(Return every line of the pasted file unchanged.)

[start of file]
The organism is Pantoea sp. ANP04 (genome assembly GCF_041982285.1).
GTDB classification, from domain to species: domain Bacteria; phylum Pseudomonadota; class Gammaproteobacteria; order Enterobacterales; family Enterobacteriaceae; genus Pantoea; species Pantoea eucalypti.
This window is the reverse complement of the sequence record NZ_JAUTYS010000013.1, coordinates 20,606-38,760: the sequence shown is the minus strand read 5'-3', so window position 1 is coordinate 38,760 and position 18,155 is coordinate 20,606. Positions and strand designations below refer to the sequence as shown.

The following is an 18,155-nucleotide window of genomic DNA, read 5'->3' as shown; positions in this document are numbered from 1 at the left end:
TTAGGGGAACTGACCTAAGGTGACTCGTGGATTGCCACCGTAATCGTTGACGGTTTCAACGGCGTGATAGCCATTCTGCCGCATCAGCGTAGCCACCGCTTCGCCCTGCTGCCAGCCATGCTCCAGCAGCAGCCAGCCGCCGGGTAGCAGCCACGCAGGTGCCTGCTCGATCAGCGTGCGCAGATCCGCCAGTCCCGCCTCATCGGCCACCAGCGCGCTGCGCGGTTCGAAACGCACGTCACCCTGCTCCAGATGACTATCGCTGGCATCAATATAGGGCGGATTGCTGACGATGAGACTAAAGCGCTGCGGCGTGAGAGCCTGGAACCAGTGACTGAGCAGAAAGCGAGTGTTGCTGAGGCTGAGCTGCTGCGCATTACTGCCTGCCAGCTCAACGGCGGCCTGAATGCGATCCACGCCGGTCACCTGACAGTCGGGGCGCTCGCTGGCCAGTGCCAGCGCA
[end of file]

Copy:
The organism is Pantoea sp. ANP04 (genome assembly GCF_041982285.1).
GTDB classification, from domain to species: domain Bacteria; phylum Pseudomonadota; class Gammaproteobacteria; order Enterobacterales; family Enterobacteriaceae; genus Pantoea; species Pantoea eucalypti.
This window is the reverse complement of the sequence record NZ_JAUTYS010000013.1, coordinates 20,606-38,760: the sequence shown is the minus strand read 5'-3', so window position 1 is coordinate 38,760 and position 18,155 is coordinate 20,606. Positions and strand designations below refer to the sequence as shown.

The following is an 18,155-nucleotide window of genomic DNA, read 5'->3' as shown; positions in this document are numbered from 1 at the left end:
TTAGGGGAACTGACCTAAGGTGACTCGTGGATTGCCACCGTAATCGTTGACGGTTTCAACGGCGTGATAGCCATTCTGCCGCATCAGCGTAGCCACCGCTTCGCCCTGCTGCCAGCCATGCTCCAGCAGCAGCCAGCCGCCGGGTAGCAGCCACGCAGGTGCCTGCTCGATCAGCGTGCGCAGATCCGCCAGTCCCGCCTCATCGGCCACCAGCGCGCTGCGCGGTTCGAAACGCACGTCACCCTGCTCCAGATGACTATCGCTGGCATCAATATAGGGCGGATTGCTGACGATGAGACTAAAGCGCTGCGGCGTGAGAGCCTGGAACCAGTGACTGAGCAGAAAGCGAGTGTTGCTGAGGCTGAGCTGCTGCGCATTACTGCCTGCCAGCTCAACGGCGGCCTGAATGCGATCCACGCCGGTCACCTGACAGTCGGGGCGCTCGCTGGCCAGTGCCAGCGCA